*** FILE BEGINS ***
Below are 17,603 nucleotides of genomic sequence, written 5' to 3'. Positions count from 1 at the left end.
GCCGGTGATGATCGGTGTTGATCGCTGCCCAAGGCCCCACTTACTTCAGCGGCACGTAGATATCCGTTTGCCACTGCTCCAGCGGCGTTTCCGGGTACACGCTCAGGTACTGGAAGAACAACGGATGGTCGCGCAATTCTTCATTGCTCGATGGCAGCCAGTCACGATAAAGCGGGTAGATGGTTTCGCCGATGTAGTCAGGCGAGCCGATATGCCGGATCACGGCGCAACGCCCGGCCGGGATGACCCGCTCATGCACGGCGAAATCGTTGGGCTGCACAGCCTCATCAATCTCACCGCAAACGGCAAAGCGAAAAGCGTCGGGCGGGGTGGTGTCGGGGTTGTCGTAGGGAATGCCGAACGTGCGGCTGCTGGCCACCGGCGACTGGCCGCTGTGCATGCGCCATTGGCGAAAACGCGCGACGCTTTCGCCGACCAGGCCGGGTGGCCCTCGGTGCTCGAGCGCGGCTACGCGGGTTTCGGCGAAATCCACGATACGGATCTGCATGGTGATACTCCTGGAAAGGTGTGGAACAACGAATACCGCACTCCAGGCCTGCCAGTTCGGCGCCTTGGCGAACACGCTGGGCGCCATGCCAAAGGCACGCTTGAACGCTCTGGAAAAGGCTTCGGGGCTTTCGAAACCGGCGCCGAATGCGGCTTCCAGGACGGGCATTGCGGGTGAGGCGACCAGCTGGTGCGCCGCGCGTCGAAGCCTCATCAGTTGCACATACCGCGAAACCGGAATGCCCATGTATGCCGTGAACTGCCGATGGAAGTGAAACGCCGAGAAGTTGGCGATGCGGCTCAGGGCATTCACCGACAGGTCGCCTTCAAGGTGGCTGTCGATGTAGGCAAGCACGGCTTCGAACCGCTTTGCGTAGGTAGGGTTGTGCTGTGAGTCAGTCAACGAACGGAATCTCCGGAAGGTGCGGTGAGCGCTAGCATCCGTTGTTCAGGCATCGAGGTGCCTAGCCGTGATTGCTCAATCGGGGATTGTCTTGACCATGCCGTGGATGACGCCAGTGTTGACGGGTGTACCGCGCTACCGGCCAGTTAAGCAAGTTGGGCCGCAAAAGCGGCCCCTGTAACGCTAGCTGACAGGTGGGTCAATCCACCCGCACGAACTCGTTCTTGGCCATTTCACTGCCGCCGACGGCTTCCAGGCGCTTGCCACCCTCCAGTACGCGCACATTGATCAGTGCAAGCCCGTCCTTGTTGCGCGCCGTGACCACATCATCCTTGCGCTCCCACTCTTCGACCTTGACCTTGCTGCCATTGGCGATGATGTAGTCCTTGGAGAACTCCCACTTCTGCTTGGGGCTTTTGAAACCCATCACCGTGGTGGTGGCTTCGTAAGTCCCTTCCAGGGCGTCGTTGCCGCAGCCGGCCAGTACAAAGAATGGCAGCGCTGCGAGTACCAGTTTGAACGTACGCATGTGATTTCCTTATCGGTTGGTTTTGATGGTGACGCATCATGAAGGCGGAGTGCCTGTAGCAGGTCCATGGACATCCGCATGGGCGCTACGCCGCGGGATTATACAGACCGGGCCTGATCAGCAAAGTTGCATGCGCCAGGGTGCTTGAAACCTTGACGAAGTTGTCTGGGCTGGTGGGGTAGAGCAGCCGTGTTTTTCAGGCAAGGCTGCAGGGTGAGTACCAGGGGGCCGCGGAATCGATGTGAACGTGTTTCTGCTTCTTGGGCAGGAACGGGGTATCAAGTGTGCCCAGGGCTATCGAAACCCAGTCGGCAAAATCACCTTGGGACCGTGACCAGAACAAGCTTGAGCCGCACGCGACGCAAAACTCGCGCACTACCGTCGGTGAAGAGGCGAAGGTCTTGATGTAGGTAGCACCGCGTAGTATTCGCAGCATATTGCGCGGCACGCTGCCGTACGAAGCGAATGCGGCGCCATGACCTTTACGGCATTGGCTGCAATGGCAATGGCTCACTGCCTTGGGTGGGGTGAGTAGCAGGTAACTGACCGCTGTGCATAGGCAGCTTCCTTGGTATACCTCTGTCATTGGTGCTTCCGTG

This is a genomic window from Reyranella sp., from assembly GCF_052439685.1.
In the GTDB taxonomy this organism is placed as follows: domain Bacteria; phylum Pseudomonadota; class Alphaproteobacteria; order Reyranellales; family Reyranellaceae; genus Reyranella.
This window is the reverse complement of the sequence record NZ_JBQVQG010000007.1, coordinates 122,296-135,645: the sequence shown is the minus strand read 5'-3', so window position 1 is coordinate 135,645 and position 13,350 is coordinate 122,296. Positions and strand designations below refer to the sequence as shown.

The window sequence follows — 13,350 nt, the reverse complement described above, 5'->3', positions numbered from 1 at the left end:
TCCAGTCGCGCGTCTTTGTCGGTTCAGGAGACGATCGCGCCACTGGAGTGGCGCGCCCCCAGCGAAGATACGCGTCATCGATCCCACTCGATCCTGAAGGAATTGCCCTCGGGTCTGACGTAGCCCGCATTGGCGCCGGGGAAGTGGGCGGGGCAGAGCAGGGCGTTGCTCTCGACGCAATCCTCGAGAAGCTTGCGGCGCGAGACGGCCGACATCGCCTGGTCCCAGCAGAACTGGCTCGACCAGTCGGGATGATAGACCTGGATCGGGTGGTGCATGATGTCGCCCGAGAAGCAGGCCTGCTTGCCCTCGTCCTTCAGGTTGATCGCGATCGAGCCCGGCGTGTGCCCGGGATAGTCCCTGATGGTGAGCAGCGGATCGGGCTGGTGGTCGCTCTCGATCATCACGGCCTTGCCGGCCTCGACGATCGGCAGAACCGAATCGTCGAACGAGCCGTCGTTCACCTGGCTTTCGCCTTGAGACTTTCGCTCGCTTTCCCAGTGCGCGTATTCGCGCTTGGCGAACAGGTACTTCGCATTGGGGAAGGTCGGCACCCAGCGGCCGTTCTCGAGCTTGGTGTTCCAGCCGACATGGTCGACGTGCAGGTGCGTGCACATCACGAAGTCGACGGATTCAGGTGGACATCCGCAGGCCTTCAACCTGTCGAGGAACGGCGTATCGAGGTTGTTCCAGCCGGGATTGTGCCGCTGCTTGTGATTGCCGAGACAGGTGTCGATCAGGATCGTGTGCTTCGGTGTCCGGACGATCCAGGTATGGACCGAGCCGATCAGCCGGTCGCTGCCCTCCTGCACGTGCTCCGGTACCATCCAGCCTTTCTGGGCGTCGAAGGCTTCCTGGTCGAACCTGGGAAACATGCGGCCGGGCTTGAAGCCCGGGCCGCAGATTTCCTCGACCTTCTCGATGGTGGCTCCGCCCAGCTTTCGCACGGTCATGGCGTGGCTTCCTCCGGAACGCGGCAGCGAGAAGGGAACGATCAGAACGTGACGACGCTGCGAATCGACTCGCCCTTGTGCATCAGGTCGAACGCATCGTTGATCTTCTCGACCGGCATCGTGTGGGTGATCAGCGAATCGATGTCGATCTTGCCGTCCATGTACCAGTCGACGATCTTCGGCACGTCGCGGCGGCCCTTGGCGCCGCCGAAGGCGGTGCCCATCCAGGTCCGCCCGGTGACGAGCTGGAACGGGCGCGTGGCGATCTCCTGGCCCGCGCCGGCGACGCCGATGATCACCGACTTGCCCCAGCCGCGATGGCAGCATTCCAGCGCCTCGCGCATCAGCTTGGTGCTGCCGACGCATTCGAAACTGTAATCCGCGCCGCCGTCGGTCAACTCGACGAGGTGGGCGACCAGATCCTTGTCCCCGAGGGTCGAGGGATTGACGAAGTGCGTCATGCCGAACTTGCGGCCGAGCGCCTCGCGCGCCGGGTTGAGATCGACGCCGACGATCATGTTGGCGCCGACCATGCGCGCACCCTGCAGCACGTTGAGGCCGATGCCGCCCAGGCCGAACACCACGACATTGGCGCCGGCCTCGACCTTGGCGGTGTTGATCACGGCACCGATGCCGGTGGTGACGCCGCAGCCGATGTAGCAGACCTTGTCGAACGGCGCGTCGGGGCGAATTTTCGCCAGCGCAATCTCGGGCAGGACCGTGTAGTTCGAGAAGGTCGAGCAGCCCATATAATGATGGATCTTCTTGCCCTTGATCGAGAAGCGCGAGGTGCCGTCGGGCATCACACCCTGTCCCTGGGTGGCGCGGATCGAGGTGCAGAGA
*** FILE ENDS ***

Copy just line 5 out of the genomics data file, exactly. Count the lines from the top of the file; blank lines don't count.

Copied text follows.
This window is the reverse complement of the sequence record NZ_JBQVQG010000007.1, coordinates 122,296-135,645: the sequence shown is the minus strand read 5'-3', so window position 1 is coordinate 135,645 and position 13,350 is coordinate 122,296. Positions and strand designations below refer to the sequence as shown.